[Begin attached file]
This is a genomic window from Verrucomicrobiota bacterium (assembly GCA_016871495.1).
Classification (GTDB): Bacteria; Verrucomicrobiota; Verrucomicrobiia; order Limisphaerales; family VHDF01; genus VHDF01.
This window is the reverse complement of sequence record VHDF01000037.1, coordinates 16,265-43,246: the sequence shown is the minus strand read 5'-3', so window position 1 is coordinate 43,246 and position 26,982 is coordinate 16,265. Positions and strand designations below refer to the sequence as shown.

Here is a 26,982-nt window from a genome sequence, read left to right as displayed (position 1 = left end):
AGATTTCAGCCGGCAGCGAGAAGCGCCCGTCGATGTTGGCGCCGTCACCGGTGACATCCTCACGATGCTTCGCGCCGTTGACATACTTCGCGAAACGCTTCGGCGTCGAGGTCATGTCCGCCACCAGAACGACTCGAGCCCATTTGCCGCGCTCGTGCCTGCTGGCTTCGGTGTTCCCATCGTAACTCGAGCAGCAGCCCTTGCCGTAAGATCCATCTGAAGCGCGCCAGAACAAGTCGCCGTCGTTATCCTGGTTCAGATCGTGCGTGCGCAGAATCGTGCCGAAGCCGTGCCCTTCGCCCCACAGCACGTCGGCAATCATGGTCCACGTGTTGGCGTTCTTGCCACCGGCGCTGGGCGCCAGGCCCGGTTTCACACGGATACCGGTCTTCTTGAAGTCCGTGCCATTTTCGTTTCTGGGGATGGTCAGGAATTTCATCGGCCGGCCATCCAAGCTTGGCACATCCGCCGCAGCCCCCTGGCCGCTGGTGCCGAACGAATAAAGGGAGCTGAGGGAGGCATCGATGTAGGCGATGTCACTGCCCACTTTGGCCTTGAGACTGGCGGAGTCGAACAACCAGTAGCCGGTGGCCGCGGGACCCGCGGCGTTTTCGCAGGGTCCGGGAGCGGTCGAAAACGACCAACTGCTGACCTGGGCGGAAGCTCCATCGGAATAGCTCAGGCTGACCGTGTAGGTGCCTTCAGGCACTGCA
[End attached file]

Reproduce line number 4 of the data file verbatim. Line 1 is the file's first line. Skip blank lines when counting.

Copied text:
Here is a 26,982-nt window from a genome sequence, read left to right as displayed (position 1 = left end):